Mon 11.17.14 | Radical Convergence Around Health

Brown and Birn, eds., Comrades in Health: U.S. Health Internationalists, Abroad and at Home Rutgers U. Press, 2013

Fee and Brown, eds., Making Medical History: The Life and Times of Henry E. Sigerist Johns Hopkins U. Press, 1997

 

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According to Theodore Brown, proletarian internationalism converged with social medicine in the early twentieth century; what emerged, he asserts, was a “health internationalism” rooted in the belief that factors shaping health are embedded in the social and political order. Brown's narrative encompasses the efforts of iconic radicals like Marx and Engels as well as the work of lesser-known but influential figures like Henry Sigerist and Andrija Štampar.

Wed 11.12.14 | Not Enough for Retirement

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You may be doing everything by the book, but will you have enough to retire on? If you're like most Americans, the answer is no. Sociologist James Russell weighs in on how pensions like 401(k)s put all the risk on the individual -- and siphon a large part of the rewards off for the financial services industry. He also talks about efforts, like the one he led, to switch back to traditional pension plans.

 

Tues 11.11.14 | Out of Prison, Into What?

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In this era of mass incarceration, more than half a million people leave state and federal prisons each year. Where do they go, and what do they encounter and experience as they re-enter society? David Harding, who has been studying the phenomenon of prisoner reentry and reintegration, reviews the factors that affect the ability of ex-inmates to rebuild their lives.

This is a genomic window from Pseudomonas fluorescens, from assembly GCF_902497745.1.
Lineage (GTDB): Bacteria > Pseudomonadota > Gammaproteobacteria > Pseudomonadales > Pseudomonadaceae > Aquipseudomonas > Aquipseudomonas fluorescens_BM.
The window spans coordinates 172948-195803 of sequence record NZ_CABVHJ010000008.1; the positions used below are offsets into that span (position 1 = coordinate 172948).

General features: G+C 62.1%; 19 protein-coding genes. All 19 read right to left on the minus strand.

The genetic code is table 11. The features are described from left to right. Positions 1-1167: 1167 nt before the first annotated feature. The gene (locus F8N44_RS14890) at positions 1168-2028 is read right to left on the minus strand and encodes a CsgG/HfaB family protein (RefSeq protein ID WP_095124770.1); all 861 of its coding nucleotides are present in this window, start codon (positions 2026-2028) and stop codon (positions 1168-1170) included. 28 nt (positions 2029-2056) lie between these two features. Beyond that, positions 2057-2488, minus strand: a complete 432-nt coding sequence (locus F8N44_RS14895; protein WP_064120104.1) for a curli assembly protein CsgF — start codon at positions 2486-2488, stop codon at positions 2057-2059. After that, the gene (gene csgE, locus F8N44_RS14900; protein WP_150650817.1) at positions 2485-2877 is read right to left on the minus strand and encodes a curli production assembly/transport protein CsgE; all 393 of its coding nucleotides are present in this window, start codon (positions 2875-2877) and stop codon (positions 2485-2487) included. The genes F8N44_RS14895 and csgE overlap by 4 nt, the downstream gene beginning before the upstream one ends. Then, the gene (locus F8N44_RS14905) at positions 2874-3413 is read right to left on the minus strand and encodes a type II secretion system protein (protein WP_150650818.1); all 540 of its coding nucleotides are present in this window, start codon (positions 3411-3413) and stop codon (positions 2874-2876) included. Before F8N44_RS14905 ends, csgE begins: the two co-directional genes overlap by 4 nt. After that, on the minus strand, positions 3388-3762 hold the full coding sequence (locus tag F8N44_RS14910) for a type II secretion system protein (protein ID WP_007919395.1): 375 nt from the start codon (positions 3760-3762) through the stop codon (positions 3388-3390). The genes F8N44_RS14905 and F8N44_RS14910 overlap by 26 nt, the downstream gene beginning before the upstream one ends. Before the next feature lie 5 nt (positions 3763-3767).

Mon 11.10.14 | African Americans and the Environment

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Why are African Americans missing from our collective imagery of the environment and environmentalism?  Cultural geographer Carolyn Finney discusses both the history of African Americans and nature -- as it's defined in the United States -- and the history of African American environmentalism, separating myth from fact.

Wed 11.05.14 | State Violence in Mexico

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The events of late September have shaken Mexico: a police attack on students in the city of Iguala, leading to the disappearance of 43 people who were turned over by the municipal police to a drug cartel. Journalist John Gibler has been reporting from Iguala. He discusses how the Mexican state benefits from the drug war. Gibler also explains what the story of EPR guerrilla Andrés Tzompaxtle tells us about the continuum of state repression in Mexico.

Tues 11.04.14 | Orwell and the Spanish Civil War

George Orwell, Homage to Catalonia Harcourt, 1969

 

 

 

 

 

 

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Was what happened in Spain beginning in 1936 a civil war or a workers' revolution? It's called the Spanish Civil War, and it did pit Francisco Franco's forces against a democratically elected government, but what George Orwell discovered when he arrived in Spain was "a revolution in full swing." Adam Hochschild talks about the conflicts, their international context, and Orwell's Homage to Catalonia. (Encore presentation.)

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